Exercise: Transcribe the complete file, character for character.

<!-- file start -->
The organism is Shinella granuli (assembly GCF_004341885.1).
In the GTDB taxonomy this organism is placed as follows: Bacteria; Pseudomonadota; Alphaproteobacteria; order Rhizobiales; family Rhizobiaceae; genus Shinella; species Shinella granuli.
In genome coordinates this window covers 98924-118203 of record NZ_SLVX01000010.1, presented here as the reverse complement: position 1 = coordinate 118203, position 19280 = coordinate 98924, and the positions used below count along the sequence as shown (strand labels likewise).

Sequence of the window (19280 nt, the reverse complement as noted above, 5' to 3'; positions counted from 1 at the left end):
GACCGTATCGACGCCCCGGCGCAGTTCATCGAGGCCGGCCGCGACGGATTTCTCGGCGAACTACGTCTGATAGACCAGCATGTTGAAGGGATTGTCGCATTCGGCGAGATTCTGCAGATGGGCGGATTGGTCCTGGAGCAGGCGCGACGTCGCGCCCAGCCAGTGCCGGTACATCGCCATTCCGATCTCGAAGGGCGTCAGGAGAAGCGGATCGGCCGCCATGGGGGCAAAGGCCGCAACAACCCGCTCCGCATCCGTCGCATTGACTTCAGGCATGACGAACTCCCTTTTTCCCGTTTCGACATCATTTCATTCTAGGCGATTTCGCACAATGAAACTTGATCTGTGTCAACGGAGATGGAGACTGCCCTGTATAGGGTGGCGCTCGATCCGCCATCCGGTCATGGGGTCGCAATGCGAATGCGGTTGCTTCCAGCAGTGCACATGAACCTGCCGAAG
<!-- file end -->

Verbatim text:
The organism is Shinella granuli (assembly GCF_004341885.1).
In the GTDB taxonomy this organism is placed as follows: Bacteria; Pseudomonadota; Alphaproteobacteria; order Rhizobiales; family Rhizobiaceae; genus Shinella; species Shinella granuli.
In genome coordinates this window covers 98924-118203 of record NZ_SLVX01000010.1, presented here as the reverse complement: position 1 = coordinate 118203, position 19280 = coordinate 98924, and the positions used below count along the sequence as shown (strand labels likewise).

Sequence of the window (19280 nt, the reverse complement as noted above, 5' to 3'; positions counted from 1 at the left end):
GACCGTATCGACGCCCCGGCGCAGTTCATCGAGGCCGGCCGCGACGGATTTCTCGGCGAACTACGTCTGATAGACCAGCATGTTGAAGGGATTGTCGCATTCGGCGAGATTCTGCAGATGGGCGGATTGGTCCTGGAGCAGGCGCGACGTCGCGCCCAGCCAGTGCCGGTACATCGCCATTCCGATCTCGAAGGGCGTCAGGAGAAGCGGATCGGCCGCCATGGGGGCAAAGGCCGCAACAACCCGCTCCGCATCCGTCGCATTGACTTCAGGCATGACGAACTCCCTTTTTCCCGTTTCGACATCATTTCATTCTAGGCGATTTCGCACAATGAAACTTGATCTGTGTCAACGGAGATGGAGACTGCCCTGTATAGGGTGGCGCTCGATCCGCCATCCGGTCATGGGGTCGCAATGCGAATGCGGTTGCTTCCAGCAGTGCACATGAACCTGCCGAAG